Details are in the caption following the image

Variability of tree reserve concentrations according to tree sapwood biomass for oak (Quercus petraea, circles) and beech (Fagus sylvatica, triangles) in October (a) and June (b) (n = 6 trees per species). TNC, total nonstructural carbohydrate.


Reserve distribution between organs and species

No species differences were observed in the distribution of reserves in the various tree compartments. Coarse roots and twigs had the highest carbohydrate concentrations. The younger parts of the branch and stem wood (which are also closer to the leaves) stored much more TNC than the older ones. This agrees with results obtained for carbohydrate reserve distributions (Kramer & Kozlowski, 1979; Samuelson & Kelly, 1996; Bollmark et al., 1999) and protein reserve distributions in trees (Sauter et al., 1989). Two hypotheses could explain these results: storage tissue distribution and sink distance. Indeed, wood anatomy changed between organs, and with the age of the organs. Cambial ageing results in an increase of vessel formation to the detriment of parenchyma cells, as demonstrated in the beech species (Vollenweider et al., 1994) and in the oak species (Helinska-Raczkowska, 1994). For roots and bark, anatomy present an increase of the number of parenchyma cells compared with stem wood in beech and fruit trees (Gäumann, 1935; Tromp, 1983). Moreover, Lacointe et al. (1993) using carbon labelling experiments, found that young tissues have a higher priority than other tissues for using the reserves. The storage pool probably increased near carbon sinks for fast reserve utilization. Intra-organ reserve distribution showed larger variation along the organ rather than with organ position, as was reported by Wargo (1976) in oak roots.

Oak exhibited larger carbohydrate concentrations than beech for all organs regardless of the date, confirming the previously reported differences in the tree stems (Barbaroux & Bréda, 2002). For both species, net reserve utilization from each organ occurred between October and June. These differences in reserve levels were primarily due to changes in starch concentrations (Sauter & van Cleve, 1994; Witt & Sauter, 1994). By contrast, utilization of TNC occurred in all the organs proportional to the available amount of TNC so that the reserve distribution pattern was unchanged within the trees between the two dates.

The reserve storage contribution of each organ to the entire tree appears to be primarily determined by organ biomass. In mature trees, above-ground biomass contained most of the reserve amounts even if reserves were more concentrated in the below-ground parts (Murneek, 1942; Cranswick et al., 1987; Kozlowski, 1992).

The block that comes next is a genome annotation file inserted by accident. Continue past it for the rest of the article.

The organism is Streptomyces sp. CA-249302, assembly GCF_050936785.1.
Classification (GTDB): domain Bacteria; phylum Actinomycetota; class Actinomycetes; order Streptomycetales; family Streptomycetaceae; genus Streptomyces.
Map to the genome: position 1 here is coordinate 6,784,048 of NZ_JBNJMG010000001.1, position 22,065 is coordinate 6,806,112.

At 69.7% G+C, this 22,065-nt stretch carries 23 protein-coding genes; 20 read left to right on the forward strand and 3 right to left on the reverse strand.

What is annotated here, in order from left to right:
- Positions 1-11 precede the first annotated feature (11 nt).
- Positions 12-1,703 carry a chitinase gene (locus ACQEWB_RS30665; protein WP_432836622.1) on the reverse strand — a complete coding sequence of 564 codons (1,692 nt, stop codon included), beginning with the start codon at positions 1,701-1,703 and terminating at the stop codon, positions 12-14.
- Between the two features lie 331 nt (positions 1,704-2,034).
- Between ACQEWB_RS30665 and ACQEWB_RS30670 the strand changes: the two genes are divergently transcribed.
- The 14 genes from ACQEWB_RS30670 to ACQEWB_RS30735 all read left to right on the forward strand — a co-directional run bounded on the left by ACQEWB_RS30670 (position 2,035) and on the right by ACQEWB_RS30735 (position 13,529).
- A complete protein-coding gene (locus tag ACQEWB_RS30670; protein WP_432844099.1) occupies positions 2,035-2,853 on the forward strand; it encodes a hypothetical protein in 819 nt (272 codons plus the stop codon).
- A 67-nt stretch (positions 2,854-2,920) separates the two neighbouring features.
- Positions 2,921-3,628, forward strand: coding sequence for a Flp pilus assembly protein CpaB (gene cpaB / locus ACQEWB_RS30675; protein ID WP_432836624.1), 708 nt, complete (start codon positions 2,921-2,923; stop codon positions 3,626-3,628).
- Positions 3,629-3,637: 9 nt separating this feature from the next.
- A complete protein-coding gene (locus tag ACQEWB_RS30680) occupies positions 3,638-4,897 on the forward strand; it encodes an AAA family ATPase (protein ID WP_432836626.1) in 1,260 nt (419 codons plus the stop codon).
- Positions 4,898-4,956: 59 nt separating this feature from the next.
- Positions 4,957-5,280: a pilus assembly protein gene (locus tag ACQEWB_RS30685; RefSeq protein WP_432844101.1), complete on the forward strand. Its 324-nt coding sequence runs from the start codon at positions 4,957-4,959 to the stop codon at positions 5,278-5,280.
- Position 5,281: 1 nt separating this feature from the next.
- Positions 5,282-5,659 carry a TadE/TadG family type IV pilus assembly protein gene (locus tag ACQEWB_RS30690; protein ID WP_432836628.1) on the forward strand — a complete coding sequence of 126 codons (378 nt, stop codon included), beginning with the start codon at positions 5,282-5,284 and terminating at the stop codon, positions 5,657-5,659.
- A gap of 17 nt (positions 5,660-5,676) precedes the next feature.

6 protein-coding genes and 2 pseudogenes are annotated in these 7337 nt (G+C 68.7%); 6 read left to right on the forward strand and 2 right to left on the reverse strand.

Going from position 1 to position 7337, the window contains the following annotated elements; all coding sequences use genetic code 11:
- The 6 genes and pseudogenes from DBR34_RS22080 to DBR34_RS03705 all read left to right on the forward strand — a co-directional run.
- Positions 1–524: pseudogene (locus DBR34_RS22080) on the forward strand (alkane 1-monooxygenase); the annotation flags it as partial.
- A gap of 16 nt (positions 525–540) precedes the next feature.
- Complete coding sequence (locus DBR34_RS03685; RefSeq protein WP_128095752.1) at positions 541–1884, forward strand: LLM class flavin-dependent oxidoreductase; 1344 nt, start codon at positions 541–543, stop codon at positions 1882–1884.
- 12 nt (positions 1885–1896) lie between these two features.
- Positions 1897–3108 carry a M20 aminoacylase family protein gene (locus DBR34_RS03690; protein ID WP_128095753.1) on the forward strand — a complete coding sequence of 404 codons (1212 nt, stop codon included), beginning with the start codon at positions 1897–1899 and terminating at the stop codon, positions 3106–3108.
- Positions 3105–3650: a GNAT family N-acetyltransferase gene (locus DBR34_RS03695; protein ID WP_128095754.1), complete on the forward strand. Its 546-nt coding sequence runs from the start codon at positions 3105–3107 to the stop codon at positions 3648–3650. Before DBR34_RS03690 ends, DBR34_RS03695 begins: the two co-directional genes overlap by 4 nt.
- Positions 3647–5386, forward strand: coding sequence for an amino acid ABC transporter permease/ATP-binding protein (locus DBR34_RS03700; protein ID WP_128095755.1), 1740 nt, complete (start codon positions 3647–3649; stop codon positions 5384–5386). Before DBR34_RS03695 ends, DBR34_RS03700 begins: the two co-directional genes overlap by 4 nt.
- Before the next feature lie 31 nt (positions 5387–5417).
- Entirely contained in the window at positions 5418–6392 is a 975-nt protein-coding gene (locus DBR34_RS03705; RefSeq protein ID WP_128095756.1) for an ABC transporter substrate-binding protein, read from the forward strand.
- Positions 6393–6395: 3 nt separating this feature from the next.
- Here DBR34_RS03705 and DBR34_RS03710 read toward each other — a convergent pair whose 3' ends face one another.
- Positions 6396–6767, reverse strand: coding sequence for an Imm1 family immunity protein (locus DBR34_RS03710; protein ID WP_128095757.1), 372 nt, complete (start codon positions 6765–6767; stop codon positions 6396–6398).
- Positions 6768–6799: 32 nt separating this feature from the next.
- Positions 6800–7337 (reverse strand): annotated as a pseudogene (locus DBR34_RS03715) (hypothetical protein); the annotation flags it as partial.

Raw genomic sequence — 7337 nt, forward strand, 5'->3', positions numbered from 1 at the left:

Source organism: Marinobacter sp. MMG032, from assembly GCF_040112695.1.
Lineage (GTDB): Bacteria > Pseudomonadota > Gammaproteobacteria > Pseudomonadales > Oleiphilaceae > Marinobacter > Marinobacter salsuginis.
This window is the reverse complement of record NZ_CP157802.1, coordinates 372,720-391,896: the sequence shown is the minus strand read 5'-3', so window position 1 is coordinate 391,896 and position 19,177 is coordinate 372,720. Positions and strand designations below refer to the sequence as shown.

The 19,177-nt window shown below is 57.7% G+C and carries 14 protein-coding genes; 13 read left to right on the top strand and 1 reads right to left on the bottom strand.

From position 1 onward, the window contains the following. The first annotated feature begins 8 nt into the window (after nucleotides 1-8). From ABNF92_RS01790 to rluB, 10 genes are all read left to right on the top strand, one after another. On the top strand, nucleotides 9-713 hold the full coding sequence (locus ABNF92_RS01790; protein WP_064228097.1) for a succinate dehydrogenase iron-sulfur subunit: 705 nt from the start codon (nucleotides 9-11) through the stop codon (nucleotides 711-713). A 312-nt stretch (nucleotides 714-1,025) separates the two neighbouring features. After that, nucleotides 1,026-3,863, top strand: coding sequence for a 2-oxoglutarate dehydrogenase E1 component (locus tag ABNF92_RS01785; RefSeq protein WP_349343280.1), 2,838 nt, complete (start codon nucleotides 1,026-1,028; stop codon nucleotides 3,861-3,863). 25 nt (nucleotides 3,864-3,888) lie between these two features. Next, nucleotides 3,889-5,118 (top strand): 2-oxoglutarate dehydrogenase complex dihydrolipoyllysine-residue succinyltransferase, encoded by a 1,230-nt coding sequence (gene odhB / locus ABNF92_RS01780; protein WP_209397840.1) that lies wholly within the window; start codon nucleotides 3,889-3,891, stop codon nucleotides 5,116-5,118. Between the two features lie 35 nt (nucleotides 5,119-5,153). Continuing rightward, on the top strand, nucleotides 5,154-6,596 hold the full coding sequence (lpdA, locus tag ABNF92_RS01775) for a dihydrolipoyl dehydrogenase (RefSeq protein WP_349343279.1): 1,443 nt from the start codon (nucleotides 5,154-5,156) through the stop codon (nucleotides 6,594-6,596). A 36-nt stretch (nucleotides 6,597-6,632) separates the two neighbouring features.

At tree level, beech TNC concentrations remained constant between trees for the two dates, suggesting only a biomass effect in the estimation of TNC amounts. Conversely, oak TNC concentrations seemed to be influenced by tree biomass, especially during reserve storage in autumn. However, these results could change depending on the changing biomass of trees as they age.

Inter-specific comparison in reserve amounts

The total amount of carbohydrate reserves used from leaf fall to spring leafing was two times higher in oak than in beech, once differences in biomass were taken into account. Mooney & Hays (1973) discussed the carbon resource requirement during leaf expansion as the reason why broad-leaved species mobilized a larger amount of reserves than evergreen species. The same argument could hold for oak and beech physiological functioning. For oak, earlywood construction cost potentially added to leaf formation in spring due to restoration of sap transport, unlike in beech where earlywood construction began after leaf expansion, as illustrated by seasonal pattern in phenology (Barbaroux & Bréda, 2002). Low reserve requirements for spring leafing has already been mentioned for diffuse porous trees (Höll, 1997). In beech, wood construction costs could be entirely supplied by new assimilate. Moreover, leaf construction itself and more generally carbon requirement do not depend entirely on reserve utilization. Autotrophic carbon exportation from leaves began 10 d after photosynthesis started and full autotrophy occurred 20 d later (Maillard et al., 1994) (the leaf expansion period lasted about 30 d; Barbaroux & Bréda, 2002). Reserve utilization stopped when leaves became autotrophic, suggesting priority utilization of new assimilates. This has recently been confirmed by Dyckmans et al. (2000) who showed that only 44% of carbon in leaves came from carbon reserves in beech trees.